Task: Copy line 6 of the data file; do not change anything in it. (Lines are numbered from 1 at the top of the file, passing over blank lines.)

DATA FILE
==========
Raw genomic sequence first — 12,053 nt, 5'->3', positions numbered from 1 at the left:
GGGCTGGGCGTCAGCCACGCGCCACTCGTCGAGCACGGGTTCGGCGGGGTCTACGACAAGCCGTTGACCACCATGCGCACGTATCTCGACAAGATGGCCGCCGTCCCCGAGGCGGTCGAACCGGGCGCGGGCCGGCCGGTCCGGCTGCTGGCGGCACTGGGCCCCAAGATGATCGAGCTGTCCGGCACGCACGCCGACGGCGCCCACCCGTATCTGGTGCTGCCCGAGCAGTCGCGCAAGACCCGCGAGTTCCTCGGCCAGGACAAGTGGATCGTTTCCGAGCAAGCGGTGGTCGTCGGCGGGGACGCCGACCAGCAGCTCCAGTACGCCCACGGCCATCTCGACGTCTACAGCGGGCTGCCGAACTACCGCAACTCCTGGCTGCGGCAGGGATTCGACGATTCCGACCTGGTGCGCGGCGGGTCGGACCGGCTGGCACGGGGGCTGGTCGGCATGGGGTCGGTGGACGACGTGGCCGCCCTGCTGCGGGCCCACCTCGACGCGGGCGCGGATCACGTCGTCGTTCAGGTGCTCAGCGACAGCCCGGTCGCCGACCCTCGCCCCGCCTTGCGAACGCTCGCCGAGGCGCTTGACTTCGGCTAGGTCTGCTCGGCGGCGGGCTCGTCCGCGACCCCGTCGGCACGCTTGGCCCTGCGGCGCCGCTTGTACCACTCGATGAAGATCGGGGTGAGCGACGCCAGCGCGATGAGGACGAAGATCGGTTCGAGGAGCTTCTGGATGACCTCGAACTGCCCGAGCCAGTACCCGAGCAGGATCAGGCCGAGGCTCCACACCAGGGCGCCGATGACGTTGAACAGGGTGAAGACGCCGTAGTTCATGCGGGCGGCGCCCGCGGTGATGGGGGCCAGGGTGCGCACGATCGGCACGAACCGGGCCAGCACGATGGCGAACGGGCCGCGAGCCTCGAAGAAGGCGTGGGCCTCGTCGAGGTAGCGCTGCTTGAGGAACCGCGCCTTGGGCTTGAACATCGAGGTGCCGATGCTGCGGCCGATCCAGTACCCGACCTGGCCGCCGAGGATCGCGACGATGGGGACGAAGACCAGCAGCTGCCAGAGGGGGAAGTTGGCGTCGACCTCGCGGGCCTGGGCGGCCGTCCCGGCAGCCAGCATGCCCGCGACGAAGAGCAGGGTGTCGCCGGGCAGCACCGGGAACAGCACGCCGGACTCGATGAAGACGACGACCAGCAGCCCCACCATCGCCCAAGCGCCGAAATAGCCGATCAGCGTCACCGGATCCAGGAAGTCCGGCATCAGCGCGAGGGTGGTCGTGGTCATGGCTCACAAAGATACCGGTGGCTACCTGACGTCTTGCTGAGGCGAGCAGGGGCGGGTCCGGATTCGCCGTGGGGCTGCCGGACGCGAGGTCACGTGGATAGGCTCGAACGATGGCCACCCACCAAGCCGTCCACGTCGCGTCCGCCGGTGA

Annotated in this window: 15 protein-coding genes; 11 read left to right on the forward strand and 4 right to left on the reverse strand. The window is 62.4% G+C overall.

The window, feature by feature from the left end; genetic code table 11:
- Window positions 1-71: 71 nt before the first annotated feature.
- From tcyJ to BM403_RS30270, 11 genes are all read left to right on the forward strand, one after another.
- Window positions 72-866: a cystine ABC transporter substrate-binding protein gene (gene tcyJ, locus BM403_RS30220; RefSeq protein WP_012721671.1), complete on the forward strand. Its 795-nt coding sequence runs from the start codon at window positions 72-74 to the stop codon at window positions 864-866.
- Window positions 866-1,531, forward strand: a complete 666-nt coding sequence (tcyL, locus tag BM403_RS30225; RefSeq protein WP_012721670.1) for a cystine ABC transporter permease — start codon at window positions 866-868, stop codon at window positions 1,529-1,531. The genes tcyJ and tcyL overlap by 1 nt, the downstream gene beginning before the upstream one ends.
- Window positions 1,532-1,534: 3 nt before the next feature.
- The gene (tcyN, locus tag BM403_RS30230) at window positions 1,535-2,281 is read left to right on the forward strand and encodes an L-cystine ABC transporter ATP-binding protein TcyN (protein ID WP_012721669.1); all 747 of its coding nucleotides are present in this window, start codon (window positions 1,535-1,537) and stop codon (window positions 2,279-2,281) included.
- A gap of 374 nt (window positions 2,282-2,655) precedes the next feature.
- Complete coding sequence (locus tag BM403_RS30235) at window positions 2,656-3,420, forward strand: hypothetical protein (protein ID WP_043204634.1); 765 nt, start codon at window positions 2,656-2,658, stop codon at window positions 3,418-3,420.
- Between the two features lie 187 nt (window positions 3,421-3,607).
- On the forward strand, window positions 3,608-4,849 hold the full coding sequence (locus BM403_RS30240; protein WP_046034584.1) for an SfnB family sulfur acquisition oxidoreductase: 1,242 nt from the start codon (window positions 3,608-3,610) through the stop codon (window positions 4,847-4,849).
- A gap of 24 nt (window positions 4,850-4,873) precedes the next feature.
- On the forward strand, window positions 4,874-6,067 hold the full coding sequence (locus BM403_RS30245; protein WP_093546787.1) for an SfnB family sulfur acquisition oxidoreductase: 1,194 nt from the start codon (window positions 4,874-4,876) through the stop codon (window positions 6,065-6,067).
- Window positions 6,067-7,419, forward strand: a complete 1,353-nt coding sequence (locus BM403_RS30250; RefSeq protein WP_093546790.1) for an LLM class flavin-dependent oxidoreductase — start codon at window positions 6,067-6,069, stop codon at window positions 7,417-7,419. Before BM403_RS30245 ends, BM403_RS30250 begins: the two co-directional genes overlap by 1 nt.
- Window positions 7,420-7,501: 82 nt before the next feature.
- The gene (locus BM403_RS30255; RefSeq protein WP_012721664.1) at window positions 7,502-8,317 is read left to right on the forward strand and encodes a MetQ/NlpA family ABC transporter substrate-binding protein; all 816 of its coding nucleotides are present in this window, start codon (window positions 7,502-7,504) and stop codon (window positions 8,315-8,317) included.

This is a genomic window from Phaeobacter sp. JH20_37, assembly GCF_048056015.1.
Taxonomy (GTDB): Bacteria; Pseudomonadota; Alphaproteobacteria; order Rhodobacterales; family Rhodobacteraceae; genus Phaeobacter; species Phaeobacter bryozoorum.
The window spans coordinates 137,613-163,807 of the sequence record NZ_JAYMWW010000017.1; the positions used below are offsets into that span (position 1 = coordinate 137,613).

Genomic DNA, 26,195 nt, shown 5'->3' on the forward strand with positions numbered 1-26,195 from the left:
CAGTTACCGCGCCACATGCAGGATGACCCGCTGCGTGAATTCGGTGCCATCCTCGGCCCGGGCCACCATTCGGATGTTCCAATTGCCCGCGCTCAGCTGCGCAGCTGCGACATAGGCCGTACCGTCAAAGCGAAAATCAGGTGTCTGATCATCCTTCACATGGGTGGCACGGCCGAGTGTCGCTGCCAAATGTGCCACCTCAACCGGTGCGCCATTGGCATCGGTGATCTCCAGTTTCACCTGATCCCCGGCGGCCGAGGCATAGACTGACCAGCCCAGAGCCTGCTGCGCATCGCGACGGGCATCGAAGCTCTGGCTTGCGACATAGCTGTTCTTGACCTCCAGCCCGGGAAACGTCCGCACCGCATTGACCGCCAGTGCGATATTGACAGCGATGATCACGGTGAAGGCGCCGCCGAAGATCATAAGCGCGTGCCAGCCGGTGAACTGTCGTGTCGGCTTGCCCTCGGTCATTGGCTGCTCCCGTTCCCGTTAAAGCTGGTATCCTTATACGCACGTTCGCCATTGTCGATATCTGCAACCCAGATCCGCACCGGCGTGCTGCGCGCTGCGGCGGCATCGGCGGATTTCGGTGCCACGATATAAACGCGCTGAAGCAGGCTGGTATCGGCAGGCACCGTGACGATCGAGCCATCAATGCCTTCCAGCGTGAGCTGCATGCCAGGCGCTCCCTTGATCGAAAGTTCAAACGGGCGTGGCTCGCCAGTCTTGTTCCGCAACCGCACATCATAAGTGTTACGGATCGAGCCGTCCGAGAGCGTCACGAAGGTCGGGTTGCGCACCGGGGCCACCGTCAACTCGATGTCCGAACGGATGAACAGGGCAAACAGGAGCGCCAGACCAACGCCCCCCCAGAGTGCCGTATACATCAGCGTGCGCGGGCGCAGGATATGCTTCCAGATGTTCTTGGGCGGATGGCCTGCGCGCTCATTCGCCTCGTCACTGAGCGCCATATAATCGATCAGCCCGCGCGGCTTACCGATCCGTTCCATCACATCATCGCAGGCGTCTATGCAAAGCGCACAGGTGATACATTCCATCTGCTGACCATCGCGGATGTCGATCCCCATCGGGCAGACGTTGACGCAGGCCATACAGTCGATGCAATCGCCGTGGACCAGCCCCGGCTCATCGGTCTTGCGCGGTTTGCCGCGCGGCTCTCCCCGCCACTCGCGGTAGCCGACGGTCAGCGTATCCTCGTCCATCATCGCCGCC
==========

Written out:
- From tcyJ to BM403_RS30270, 11 genes are all read left to right on the forward strand, one after another.